Factors in Conductor-Tree Flashovers

The following factors increase the likelihood of a conductor-tree flashover:

Season. The majority of Category 1 outages reported since 2005 have occurred during the growing season because of the following reasons:

  1. Tree growth varies within a growing season. Stem elongation begins shortly after full leaf development and is typically completed by August. As a result, clearance is lost during the first half of the growing season.
  2. Ambient air temperatures and system loads are high in the summer, resulting in greater conductor sag and loss of clearance.
  3. The crown of a deciduous tree more closely simulates a conductive plane during the growing season because of the presence of more leaves and increased moisture in the branches.

Voltage. The 230-kV MVCDs (based on a gap factor of 1.3) found in FAC-003-3, when tested from conductor to a broad flat-topped tree, failed the voltage withstand test and are the primary reason the MVCDs in FAC-003-4 are being revised to use a more conservative gap factor of 1.0. Therefore, through testing, the revised MVCDs were evaluated for various tree shapes, below or adjacent to lines of any voltage class.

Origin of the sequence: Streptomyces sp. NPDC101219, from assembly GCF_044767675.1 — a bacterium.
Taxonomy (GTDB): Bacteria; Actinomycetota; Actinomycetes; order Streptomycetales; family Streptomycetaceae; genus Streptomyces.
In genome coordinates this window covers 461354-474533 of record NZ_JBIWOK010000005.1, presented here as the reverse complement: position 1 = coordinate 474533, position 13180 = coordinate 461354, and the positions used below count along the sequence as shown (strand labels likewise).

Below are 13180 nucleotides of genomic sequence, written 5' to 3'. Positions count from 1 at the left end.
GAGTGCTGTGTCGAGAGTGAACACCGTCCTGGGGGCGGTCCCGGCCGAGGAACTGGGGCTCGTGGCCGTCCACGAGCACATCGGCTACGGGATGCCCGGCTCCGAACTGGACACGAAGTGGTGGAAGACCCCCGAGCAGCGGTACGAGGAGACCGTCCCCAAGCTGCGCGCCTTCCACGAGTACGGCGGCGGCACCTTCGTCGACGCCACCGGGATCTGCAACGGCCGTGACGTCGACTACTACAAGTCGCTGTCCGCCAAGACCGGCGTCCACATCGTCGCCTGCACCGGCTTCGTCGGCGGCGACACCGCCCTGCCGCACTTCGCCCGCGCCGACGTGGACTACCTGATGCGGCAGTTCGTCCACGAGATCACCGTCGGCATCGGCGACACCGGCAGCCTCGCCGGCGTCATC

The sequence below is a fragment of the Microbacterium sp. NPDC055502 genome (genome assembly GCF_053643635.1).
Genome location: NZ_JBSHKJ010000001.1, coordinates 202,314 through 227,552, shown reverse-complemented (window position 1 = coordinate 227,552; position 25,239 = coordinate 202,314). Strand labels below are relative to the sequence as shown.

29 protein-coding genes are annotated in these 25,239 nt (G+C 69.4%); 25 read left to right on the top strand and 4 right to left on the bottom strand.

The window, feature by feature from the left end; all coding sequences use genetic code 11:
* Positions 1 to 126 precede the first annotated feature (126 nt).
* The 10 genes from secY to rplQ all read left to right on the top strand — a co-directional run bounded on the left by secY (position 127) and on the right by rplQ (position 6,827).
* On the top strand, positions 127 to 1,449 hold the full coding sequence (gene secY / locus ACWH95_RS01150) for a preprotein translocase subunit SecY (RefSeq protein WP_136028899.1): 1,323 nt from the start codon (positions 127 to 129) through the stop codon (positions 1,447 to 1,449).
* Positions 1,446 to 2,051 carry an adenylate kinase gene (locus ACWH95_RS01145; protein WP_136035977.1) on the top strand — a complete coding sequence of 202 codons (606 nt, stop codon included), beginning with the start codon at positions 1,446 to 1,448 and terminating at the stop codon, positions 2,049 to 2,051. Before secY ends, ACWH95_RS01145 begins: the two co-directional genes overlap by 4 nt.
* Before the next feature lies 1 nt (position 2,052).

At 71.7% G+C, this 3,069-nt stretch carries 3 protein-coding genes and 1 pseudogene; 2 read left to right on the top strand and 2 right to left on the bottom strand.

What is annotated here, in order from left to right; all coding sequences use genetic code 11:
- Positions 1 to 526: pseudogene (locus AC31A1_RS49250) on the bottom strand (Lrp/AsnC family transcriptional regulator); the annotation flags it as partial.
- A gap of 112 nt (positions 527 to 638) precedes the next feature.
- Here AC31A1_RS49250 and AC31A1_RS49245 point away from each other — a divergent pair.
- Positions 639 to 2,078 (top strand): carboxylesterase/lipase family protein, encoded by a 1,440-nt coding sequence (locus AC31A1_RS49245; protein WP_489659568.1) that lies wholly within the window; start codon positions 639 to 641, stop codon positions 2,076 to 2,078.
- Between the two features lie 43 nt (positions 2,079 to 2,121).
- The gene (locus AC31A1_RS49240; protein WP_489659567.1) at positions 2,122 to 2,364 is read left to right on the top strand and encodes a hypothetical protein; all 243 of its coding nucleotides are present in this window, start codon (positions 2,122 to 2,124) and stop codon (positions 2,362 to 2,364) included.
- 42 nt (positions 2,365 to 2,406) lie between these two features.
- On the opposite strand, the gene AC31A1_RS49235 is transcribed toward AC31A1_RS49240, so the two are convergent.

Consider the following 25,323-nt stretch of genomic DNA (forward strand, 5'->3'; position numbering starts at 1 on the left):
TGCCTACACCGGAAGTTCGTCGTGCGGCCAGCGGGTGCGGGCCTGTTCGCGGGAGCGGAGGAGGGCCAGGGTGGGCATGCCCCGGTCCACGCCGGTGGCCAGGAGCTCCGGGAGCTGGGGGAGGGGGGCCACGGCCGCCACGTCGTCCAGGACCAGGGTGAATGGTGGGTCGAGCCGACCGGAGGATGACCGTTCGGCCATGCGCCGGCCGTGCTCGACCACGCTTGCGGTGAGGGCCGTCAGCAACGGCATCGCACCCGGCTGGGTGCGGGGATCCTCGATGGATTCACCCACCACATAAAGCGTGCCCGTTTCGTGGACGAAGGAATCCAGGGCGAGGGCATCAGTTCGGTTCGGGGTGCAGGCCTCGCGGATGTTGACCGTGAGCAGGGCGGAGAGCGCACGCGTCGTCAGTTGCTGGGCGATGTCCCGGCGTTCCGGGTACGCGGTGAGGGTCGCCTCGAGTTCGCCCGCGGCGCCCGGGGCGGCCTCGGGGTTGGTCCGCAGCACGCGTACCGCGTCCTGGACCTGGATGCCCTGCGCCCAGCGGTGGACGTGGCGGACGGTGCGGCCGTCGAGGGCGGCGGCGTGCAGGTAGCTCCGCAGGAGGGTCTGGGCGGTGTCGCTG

Line clearance pruning. While some species of trees may naturally develop broad flat-topped crowns, this condition is more likely to be created by trees maintained by crown-reduction pruning using directional pruning techniques, which involve selective removal of limbs to reduce the overall height of a tree. The result of pruning can lead to the development of a broadly spreading flat-topped crown directly under transmission conductors.

Height-reduction pruning of street trees below transmission lines. Photo by Bruce Moore.

As identified in the EPRI testing, this is the type of tree-conductor configuration that results in the weakest air gap. Directional side pruning of trees along the edge of narrow corridors also has the potential to create a horizontal plane with a similarly weakened air gap.

• Riparian zones. It is not uncommon for there to be a requirement that trees be retained in areas adjacent to streams and wetlands. In some cases, it may be necessary to top trees in these areas. These sites have the potential to create elevated risk due to the development of a flat-topped crown form. They also typically have deep fertile soils and adequate moisture for optimal tree growth rates, and often occur at mid-span, where conductor sag can be significant.